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Long IslandTowns

Huntington board member says colleague has conflict

Susan A. Berland, a Democrat, is a Huntington

Susan A. Berland, a Democrat, is a Huntington Town councilwoman. Photo Credit: James Escher

Huntington Town Board member Susan Berland, in a heated exchange with board colleague Gene Cook, accused him of having a conflict of interest in some of his town code proposals -- including that four-car garages be allowed on some sites.

Tensions flared at the afternoon town board meeting after Berland brought amended versions of Cook's proposed changes in the town building code to the floor. Her amended versions passed Tuesday evening with Cook supporting one and adamantly opposing the other -- a revision of his garage plan.

"It seems to me there is a clear conflict of interest in bringing this legislation forward," Berland said. Cook disagreed, saying he had already built his garage and doesn't plan to build more.

"This [plan] was to take care of people who said we have problems," he said after the meeting.

He said he worked for months on the resolutions he hoped would clarify the code -- and alleviate anxieties some residents experience in dealing with the building department.

One proposal in his resolutions would have allowed four-vehicle garages on some properties an acre or larger. Berland took issue with Cook, saying he had an open permit to build a three-car detached garage on his property and no certificate of occupancy.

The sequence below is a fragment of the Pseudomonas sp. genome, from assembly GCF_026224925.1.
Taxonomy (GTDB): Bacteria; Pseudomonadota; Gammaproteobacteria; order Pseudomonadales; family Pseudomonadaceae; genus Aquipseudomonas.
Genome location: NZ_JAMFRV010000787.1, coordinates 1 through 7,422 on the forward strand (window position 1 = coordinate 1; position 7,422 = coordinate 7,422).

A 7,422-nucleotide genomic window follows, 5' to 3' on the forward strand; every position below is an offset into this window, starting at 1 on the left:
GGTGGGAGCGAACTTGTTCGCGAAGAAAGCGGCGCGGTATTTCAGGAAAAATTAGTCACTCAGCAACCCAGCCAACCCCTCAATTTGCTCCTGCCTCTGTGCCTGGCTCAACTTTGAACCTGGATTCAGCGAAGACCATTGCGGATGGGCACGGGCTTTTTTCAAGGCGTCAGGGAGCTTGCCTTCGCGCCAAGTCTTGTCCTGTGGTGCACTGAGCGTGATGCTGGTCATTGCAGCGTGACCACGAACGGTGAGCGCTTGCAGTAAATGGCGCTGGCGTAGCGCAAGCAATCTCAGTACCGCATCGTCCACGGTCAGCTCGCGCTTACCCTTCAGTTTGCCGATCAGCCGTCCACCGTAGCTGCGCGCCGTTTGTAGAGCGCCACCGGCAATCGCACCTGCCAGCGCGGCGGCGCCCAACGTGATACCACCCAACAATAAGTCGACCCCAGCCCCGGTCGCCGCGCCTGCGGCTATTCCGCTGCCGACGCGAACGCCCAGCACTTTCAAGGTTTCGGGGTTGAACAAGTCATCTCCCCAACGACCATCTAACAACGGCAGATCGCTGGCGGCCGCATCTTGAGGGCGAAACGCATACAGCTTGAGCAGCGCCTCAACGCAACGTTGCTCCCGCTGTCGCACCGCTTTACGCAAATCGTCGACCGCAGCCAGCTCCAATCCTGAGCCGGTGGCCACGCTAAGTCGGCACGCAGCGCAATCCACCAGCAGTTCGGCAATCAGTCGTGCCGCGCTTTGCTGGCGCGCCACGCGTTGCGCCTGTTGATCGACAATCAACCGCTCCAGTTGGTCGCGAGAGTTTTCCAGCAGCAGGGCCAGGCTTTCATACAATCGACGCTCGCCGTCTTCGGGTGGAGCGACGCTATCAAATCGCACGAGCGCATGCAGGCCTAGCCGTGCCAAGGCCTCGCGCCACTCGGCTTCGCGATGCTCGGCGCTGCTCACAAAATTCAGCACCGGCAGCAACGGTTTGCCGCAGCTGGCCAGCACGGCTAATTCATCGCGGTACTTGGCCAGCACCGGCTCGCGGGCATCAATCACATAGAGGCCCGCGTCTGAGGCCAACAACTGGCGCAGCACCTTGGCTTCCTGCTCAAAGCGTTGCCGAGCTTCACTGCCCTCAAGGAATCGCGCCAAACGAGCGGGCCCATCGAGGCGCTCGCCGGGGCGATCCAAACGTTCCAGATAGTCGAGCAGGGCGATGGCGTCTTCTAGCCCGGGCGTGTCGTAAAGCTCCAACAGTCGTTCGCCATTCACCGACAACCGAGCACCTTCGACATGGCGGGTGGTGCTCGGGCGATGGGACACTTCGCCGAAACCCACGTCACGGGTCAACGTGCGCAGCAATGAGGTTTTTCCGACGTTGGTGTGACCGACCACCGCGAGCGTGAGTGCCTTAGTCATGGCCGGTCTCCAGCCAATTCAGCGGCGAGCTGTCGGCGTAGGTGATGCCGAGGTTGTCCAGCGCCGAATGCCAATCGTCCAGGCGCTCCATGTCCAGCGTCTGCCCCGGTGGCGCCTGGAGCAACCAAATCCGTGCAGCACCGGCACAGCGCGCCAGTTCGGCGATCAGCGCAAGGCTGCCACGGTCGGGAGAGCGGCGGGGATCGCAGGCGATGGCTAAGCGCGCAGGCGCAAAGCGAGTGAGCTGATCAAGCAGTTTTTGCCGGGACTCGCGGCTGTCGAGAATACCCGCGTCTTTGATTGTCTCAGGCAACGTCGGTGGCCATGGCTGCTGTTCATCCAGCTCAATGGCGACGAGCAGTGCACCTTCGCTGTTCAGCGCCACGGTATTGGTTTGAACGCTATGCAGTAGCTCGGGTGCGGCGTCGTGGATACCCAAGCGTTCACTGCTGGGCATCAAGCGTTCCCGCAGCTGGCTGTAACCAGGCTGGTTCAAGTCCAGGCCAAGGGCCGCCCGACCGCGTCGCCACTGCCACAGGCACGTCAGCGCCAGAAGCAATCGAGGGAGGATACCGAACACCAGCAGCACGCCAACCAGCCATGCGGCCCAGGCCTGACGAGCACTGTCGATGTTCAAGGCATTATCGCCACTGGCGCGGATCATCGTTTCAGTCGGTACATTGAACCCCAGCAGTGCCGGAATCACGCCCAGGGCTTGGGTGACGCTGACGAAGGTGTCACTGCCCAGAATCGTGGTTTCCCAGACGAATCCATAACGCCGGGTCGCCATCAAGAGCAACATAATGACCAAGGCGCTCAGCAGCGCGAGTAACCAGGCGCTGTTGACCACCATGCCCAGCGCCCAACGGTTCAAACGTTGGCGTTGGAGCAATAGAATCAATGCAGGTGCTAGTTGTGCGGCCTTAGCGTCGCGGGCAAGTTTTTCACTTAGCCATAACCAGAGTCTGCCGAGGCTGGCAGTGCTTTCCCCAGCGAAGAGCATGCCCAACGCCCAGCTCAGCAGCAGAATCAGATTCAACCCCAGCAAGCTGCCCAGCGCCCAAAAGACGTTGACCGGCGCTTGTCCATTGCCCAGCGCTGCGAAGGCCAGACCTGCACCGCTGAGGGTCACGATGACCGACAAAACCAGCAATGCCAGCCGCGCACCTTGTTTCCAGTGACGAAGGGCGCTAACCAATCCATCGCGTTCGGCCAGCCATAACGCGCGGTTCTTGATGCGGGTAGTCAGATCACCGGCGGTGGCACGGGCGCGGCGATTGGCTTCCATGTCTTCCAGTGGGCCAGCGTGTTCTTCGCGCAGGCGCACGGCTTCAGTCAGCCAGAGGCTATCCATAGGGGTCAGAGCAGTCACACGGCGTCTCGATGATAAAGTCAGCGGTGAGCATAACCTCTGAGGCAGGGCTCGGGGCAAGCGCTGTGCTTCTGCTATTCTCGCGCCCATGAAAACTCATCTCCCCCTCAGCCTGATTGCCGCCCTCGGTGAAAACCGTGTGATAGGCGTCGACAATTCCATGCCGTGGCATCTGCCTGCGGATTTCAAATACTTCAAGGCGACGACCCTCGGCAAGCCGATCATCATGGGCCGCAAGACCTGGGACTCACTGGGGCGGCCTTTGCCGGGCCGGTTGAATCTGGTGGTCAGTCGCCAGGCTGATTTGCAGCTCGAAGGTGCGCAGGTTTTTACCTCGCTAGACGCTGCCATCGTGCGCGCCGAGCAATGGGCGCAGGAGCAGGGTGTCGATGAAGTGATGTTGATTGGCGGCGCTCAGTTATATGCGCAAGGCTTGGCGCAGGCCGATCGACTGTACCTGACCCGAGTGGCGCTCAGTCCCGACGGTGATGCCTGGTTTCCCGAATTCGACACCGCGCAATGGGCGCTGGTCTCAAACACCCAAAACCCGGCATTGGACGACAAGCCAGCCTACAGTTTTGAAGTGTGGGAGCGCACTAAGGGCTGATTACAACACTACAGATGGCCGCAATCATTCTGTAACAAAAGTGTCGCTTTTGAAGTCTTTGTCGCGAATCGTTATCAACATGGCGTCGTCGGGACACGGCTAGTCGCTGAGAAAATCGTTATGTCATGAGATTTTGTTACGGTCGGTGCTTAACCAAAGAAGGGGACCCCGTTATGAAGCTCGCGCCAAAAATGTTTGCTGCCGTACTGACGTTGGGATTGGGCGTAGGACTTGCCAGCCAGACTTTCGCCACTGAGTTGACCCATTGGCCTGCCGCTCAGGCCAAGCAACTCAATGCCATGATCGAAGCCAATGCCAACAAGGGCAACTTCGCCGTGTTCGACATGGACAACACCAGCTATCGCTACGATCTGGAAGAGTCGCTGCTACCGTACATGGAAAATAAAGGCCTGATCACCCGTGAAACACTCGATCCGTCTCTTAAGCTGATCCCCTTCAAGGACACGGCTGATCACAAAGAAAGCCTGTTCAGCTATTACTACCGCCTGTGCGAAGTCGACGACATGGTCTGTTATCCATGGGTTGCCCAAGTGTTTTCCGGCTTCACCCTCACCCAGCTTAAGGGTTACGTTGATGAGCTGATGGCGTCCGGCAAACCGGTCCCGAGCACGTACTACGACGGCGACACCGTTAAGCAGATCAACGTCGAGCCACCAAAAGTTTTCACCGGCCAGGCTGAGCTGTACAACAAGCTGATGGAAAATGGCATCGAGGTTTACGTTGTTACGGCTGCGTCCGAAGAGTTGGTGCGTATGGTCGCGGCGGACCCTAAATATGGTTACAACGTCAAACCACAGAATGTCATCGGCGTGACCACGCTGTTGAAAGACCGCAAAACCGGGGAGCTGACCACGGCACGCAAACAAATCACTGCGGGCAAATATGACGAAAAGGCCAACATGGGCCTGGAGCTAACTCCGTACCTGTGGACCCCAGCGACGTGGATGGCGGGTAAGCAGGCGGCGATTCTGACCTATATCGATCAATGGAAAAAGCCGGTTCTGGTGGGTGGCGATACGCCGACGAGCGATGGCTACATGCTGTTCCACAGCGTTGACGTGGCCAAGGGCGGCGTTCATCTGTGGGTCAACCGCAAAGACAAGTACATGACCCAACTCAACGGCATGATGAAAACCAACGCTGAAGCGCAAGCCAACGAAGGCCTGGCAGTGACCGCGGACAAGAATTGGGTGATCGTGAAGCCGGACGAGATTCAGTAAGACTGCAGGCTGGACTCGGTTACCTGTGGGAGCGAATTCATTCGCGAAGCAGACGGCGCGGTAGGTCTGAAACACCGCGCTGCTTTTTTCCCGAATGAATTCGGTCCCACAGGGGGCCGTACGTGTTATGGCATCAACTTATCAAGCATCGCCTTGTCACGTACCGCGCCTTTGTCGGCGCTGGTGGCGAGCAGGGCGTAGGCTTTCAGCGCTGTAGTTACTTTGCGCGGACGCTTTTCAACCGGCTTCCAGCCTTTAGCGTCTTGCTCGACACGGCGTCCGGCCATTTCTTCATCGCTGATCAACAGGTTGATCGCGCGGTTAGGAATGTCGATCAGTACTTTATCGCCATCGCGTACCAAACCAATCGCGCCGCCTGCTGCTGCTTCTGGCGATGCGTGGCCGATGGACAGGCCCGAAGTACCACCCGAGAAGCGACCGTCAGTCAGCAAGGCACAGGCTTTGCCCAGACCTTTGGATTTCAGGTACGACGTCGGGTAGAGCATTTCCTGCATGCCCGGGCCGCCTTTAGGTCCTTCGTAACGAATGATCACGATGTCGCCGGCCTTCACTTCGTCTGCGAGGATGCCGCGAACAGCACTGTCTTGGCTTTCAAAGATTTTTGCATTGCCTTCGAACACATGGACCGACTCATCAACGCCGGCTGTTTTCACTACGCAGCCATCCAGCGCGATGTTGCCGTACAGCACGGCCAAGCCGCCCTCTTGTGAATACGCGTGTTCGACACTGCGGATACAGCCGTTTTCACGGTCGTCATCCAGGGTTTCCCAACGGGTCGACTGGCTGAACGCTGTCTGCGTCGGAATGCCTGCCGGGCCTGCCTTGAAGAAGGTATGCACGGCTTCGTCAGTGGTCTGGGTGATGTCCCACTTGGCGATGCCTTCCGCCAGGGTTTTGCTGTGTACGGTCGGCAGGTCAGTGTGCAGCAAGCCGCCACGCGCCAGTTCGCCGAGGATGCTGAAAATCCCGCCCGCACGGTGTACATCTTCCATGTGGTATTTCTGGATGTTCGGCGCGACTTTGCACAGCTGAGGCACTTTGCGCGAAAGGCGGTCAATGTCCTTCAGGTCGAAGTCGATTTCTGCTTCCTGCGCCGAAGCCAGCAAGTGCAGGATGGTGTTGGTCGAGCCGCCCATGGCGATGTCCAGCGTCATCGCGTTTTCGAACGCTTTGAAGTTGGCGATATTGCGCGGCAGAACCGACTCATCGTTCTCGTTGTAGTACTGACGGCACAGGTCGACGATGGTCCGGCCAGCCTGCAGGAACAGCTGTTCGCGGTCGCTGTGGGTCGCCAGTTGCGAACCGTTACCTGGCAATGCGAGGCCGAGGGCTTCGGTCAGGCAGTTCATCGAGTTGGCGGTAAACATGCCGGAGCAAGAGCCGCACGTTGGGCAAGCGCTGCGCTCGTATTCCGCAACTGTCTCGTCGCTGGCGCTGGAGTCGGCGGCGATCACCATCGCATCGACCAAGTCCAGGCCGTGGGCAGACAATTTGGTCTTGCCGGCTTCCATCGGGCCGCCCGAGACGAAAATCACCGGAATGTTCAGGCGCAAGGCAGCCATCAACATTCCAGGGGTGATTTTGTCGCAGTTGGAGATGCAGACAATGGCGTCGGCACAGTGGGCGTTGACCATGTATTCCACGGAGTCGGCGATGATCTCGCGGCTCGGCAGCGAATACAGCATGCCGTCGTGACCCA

He said he worked on his proposals with the planning and zoning departments. "I am offended by it [her accusation] because she didn't do her due diligence," he said.

After the meeting, Berland said, "You don't draft legislation that benefits yourself -- you avoid that . . . like the plague."

Berland's first amended resolution, which both she and Cook sponsored, removed a section that would have allowed sheds smaller than 200 square feet in some front yards. That resolution passed unanimously.

The second amended resolution, which stripped the right to have four garages, didn't pass.

Instead, the board voted 3-2 to approve an amended plan that allows smaller properties of about a third of an acre and less to have two-car garages. Before, properties of that size could have three-car garages, the largest allowed in the town.

Last month, two public hearings were held on Cook's proposed resolutions, where speakers focused on proposed changes to allow residents to install heat, a water supply, insulation and wallboard in detached garages, worrying it could lead to more illegal apartments.

Cook had stripped that language from his proposals.

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